The Bear (1990)

I trapped an enormous bear
and held him near a tree
sitting up, with my snare
wrapped around a paw.
He didn’t growl.
He hadn’t growled at all.
He sat a furry mound,
scruffy and priestly
and mangy. Here and there
his pink skin poked through
like moth-eaten coats,
and its pattern of bristly brown
was like a coat:
shaped like ancient continents
on maps from the edge of time.
He was spotted with grime,
fine layers of dust,
and buried
in tiny flitting fleas,
and underneath nine or ten
clasps of beige burrs held tight.
While his lungs were breathing in
the foggy air
– the frightening teeth,
ripping apart the hazy gasps,
that can tear so easily –
I thought of the tender red meat
mountains under the fur,
the big and small muscles,
the dusky yellows and ivory
of fat lined bones,
and the gray heart-pump
like a pulsing stone.
I looked into his eyes
which were as large as mine
but deeper, and darker
the irises hidden and clouded
with black urethane
seen through the frames
of old scuffed sunglasses.
They rolled around, but not
to look my way.
– It was more like the surrender
of consciousness before sleep.
I admired his weary face,
the drawn lines of his snout,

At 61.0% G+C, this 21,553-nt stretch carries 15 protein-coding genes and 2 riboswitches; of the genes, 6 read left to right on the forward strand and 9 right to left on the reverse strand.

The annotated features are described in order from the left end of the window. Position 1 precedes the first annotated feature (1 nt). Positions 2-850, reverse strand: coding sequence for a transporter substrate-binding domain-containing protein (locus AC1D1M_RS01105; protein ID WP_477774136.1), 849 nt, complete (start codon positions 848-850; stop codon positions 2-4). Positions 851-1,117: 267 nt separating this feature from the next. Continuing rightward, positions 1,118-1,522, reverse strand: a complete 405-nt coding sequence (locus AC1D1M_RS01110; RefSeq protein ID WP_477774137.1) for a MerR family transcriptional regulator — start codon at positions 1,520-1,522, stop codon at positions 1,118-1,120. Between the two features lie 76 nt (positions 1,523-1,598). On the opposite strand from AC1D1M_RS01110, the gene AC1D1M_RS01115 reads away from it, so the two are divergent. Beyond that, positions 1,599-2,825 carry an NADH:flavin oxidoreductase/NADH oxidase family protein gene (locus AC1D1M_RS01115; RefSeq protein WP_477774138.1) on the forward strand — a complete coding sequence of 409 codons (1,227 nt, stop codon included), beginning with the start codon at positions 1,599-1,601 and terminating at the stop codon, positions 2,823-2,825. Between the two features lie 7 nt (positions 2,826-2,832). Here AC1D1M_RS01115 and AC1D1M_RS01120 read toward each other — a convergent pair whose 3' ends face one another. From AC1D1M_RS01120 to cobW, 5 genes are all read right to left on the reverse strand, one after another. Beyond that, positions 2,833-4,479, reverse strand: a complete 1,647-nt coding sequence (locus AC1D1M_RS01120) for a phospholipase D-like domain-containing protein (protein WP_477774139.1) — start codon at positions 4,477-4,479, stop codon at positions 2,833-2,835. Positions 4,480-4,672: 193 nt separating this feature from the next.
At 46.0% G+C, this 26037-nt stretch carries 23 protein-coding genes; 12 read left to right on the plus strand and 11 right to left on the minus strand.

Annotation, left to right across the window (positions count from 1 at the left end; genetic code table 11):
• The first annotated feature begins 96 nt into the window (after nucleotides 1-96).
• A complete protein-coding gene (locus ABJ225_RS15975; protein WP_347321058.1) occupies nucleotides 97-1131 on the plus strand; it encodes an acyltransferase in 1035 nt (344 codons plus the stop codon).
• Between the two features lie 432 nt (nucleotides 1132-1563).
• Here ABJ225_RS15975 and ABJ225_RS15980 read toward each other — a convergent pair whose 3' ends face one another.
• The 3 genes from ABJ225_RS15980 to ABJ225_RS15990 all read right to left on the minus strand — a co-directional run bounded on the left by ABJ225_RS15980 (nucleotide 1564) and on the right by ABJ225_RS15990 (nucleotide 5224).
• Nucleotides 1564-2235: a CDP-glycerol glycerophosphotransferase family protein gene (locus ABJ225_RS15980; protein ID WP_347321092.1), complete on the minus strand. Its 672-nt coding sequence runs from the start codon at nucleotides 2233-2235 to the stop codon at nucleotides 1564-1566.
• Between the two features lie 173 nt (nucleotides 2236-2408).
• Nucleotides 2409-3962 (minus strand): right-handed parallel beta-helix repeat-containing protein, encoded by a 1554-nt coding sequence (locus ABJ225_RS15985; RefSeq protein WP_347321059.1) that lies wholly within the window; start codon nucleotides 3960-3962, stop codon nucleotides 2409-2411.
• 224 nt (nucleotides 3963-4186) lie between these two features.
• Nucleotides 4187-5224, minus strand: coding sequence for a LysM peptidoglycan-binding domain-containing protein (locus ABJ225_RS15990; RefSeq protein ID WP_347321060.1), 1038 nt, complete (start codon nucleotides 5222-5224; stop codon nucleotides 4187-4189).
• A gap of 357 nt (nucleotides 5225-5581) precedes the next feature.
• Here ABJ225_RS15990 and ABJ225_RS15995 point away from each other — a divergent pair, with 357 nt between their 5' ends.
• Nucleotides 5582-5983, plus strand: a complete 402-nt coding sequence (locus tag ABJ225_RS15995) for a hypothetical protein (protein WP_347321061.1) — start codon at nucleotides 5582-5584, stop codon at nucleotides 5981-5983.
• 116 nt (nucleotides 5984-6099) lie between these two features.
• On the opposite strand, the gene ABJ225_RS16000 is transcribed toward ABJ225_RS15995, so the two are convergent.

and then I noticed
that from his front foot
– or paw if you will –
short, stout like a tree trunk,
were the scars of battle,
with long-toothed traps
and twisting tangling ropes
and all their painful reminders
wrapped around the limb.
A bullet wound, still raw
from a ravaging invader, bare
and a ripple in the fur
torn from the force and fury
when it impacted and still he fled.
Like trophies with their surfaces
engraved and bas-relief,
a layered list of patience
carved into his aching paw. watched and watched
and pride washed up
over the piles of leaves
where trees had shed
around the bare trunk
to the misty green heights,
the long rays of sunlight,
the flannel of my shirt,
the Elmer Fudd hat – until everything
was bright, bright, bright!
And I let the bear go.
And he mauled me.


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